Watch Network Traffic in Mac OS X via Command Line with nettop
Mac OS X includes an excellent command line network utility called “nettop” that allows users to monitor all network activity, traffic, and routes from a Mac to the outside world, both through local (LAN) and wide area (WAN) connections. If you’re unfamiliar with networking tools like this, you can think of nettop as a network centric task manager, displaying active networking connections, sockets and routes, their respective names and process id, the state of the connection and whether the connection is established, waiting, or listening, and information about individual process data transfer. It’s a bit like the standard ‘top’ and ‘htop’ commands which show process and resource information, but rather than showing CPU and RAM usage, it will show live network transfer information like packets sent and received, packet size, and total data transferred.
nettop has a wide variety of uses, but it can be particularly helpful when trying to determine what is using the Macs internet connection and networking interfaces, what is communicating with what and how much data is being transferred, and it’s also just a great utility for network troubleshooting. Command line tools aren’t for everyone though, and for users who would like to view similar network information in a more traditional OS X app format, the free Mac app Private Eye is an excellent GUI tool that provides similar information.
Using nettop to Monitor Network Traffic & Connections
Getting started with nettop is easy enough. Open Terminal from /Applications/Utilities, and at the command prompt, type “nettop” to immediately see active network connections and traffic:
Use the down arrow key to scroll down and you’ll soon start to identify processes that you’ll recognize by name, coinciding with apps or processes that are currently in use.
For example, you may see an active SSH connection along with the IP you are connected to, and things are particularly busy when you come across web browsers like Safari or Chrome, especially if you’re on a webpage with AJAX, ads, or cookies, because nettop will show you all communication going on between the browser and the remote servers.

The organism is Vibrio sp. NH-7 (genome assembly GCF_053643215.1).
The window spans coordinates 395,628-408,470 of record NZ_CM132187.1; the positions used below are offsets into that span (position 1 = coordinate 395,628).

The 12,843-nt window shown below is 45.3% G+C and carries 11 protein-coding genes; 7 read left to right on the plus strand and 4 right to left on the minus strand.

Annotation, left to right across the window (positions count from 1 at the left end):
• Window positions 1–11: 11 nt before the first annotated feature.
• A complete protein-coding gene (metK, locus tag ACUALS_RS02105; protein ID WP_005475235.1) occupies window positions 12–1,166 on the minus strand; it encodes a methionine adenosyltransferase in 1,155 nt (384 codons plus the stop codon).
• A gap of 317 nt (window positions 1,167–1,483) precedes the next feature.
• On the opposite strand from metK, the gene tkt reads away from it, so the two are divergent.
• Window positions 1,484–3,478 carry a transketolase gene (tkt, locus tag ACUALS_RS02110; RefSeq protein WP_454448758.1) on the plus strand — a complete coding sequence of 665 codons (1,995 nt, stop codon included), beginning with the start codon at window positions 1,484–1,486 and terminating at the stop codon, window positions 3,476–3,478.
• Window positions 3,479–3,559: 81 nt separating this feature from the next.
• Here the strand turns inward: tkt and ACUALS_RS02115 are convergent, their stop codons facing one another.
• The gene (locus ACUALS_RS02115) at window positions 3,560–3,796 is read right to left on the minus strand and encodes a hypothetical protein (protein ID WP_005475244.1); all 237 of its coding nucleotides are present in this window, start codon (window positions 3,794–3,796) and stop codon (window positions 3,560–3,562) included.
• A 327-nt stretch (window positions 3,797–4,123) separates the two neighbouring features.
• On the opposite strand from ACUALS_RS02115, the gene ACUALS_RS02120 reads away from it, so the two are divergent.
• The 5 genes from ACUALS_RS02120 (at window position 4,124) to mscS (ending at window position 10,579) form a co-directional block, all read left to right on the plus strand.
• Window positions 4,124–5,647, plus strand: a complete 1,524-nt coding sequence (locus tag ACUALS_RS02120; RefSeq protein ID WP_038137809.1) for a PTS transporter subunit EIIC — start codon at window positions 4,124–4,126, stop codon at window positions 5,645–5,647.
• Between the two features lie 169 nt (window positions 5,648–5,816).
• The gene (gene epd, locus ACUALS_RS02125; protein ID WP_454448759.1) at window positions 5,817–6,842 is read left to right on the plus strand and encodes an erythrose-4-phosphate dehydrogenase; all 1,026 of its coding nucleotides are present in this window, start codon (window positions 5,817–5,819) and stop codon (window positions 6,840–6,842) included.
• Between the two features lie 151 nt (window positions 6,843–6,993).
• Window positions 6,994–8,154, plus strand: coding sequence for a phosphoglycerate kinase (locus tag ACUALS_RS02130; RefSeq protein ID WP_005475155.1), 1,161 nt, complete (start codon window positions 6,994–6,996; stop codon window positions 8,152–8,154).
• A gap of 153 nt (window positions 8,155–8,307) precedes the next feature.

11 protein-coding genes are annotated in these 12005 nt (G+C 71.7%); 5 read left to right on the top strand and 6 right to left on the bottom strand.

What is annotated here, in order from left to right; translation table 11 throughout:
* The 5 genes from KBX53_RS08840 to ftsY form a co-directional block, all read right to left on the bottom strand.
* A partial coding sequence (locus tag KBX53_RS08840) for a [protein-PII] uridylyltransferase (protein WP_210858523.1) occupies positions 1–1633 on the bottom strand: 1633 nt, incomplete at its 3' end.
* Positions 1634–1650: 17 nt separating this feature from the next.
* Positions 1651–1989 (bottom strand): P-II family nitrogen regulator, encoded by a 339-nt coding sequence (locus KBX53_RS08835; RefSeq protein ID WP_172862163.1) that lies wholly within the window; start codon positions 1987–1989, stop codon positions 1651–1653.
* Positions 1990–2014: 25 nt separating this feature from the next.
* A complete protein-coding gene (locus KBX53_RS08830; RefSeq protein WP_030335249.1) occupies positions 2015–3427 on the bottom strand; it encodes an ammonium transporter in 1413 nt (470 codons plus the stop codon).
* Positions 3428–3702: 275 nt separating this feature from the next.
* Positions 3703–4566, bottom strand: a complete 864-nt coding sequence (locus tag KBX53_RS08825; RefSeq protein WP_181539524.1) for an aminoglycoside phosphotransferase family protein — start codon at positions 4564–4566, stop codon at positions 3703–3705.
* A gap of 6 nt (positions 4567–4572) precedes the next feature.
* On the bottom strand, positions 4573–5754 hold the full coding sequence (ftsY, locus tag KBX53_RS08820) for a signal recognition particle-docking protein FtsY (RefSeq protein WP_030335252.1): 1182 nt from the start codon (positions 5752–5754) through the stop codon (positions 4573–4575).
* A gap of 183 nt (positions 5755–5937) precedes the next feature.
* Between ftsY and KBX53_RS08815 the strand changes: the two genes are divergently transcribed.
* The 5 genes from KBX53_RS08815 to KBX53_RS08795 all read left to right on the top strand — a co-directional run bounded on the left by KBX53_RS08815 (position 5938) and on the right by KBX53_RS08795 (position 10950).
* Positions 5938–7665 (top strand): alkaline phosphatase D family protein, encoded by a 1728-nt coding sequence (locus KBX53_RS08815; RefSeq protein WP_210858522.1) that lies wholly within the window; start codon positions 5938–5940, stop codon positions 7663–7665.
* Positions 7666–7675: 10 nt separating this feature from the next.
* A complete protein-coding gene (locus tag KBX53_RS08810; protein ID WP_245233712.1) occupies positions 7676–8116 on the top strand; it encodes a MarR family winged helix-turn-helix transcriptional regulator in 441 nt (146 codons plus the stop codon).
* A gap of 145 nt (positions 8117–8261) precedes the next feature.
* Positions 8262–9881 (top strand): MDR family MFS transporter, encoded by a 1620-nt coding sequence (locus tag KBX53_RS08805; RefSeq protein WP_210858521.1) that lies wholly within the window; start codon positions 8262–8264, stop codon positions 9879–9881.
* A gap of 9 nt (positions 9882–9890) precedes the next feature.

To see the most amount of information, you’ll want to increase the size of the window as large as possible, hit the green maximize button and consider decreasing the font size of the terminal window if you can’t see all that you want to. Hitting the “p” button to put the output displayed by nettop into human readable format is also very helpful for most of us.
Once in nettop you can adjust the output a bit to see more or less information for specific processes and their network communications. Basic nettop commands are:
- p – changes to and from human readable format (i.e.: kilobytes and megabytes rather than pure byte count)
- d – show delta count (i.e.: active change in packet count rather than total packets
- Up & Down arrow keys – navigate up and down in the list
- Right & Left arrow keys – expand or collapse specific process or routing groups
- q – quit out of nettop
Formatting is easy to follow, despite what the pasted sample block looks like below:
state packets in bytes in packets out
ssh.83411 5742633 5438 MiB 112280
tcp4 192.168.1.6:64547<->sample.ip.com:30 Established 5742633 5438 MiB 112280
Google Chrome.99481 26448 6934 KiB 18187
tcp4 192.168.1.6:60829<->181.82-static.reverse.ip Established 7 523 B 1
tcp4 192.168.1.6:54495<->ec2-24-41.compute-1.am Established 3253 555 KiB 3099
tcp4 192.168.1.6:51198<->ec2-44-11.compute-1.am Established 3512 796 KiB 1366
tcp4 192.168.1.6:55222<->n415s2-in-f1.jj.net:443 Established 10819 3677 KiB 8917
tcp4 192.168.1.6:52260<->n02-in-f82.55n0.net:443 Established 7981 1866 KiB 3870
tcp4 192.168.1.6:50832<->webaddress-sample.com:80 Established 313 9177 B 310
tcp4 192.168.1.6:65035<->dfdssdfsd.com:80 Established 521 14 KiB 514
You can also use nettop to just view routing table information if you don’t want to see specific sockets and processes
nettop -m route
The routing information will show the connections from hardware to destination IP, for example, you may see en0 (wi-fi) to the local network IP to a remote server, and you will also see loopback information.
Using the -m flag you can also limit nettop to only show TCP or UDP sockets, with nettop -m tcp and nettop -m udp
There are other ways to see similar information from the command line, including lsof, open_ports, and then, branching away from the command line a bit you can use GeekTool with lsof to have a list of live network connections printed directly over the OS X desktop wallpaper.
For the mobile world with iOS, you can find some similar information with the free networking scanning Fing app, it’s quite a bit more limited but still useful enough to have around on the iPhone and iPad.